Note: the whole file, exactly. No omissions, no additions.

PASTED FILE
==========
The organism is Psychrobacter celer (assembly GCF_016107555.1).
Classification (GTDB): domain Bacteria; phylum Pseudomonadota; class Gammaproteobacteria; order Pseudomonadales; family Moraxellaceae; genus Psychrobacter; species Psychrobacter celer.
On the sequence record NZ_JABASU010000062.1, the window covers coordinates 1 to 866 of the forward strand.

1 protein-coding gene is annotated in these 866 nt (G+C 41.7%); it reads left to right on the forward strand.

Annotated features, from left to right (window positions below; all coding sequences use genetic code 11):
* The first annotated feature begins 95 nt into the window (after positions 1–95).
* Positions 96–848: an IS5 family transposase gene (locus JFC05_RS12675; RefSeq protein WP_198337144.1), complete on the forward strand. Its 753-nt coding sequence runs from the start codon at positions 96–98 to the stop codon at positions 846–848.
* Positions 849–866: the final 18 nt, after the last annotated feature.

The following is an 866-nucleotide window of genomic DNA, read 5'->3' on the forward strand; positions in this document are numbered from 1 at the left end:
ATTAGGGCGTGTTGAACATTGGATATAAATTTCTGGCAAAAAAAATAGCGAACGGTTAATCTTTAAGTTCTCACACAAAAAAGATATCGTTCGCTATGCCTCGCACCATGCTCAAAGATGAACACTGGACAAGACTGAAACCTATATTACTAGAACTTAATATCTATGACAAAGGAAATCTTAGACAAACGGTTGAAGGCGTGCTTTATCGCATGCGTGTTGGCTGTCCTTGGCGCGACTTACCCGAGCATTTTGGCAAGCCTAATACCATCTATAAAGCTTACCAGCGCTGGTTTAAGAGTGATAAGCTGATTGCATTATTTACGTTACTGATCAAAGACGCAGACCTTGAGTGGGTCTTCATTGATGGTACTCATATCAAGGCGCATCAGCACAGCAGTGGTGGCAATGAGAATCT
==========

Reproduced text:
The organism is Psychrobacter celer (assembly GCF_016107555.1).
Classification (GTDB): domain Bacteria; phylum Pseudomonadota; class Gammaproteobacteria; order Pseudomonadales; family Moraxellaceae; genus Psychrobacter; species Psychrobacter celer.
On the sequence record NZ_JABASU010000062.1, the window covers coordinates 1 to 866 of the forward strand.

1 protein-coding gene is annotated in these 866 nt (G+C 41.7%); it reads left to right on the forward strand.

Annotated features, from left to right (window positions below; all coding sequences use genetic code 11):
* The first annotated feature begins 95 nt into the window (after positions 1–95).
* Positions 96–848: an IS5 family transposase gene (locus JFC05_RS12675; RefSeq protein WP_198337144.1), complete on the forward strand. Its 753-nt coding sequence runs from the start codon at positions 96–98 to the stop codon at positions 846–848.
* Positions 849–866: the final 18 nt, after the last annotated feature.

The following is an 866-nucleotide window of genomic DNA, read 5'->3' on the forward strand; positions in this document are numbered from 1 at the left end:
ATTAGGGCGTGTTGAACATTGGATATAAATTTCTGGCAAAAAAAATAGCGAACGGTTAATCTTTAAGTTCTCACACAAAAAAGATATCGTTCGCTATGCCTCGCACCATGCTCAAAGATGAACACTGGACAAGACTGAAACCTATATTACTAGAACTTAATATCTATGACAAAGGAAATCTTAGACAAACGGTTGAAGGCGTGCTTTATCGCATGCGTGTTGGCTGTCCTTGGCGCGACTTACCCGAGCATTTTGGCAAGCCTAATACCATCTATAAAGCTTACCAGCGCTGGTTTAAGAGTGATAAGCTGATTGCATTATTTACGTTACTGATCAAAGACGCAGACCTTGAGTGGGTCTTCATTGATGGTACTCATATCAAGGCGCATCAGCACAGCAGTGGTGGCAATGAGAATCT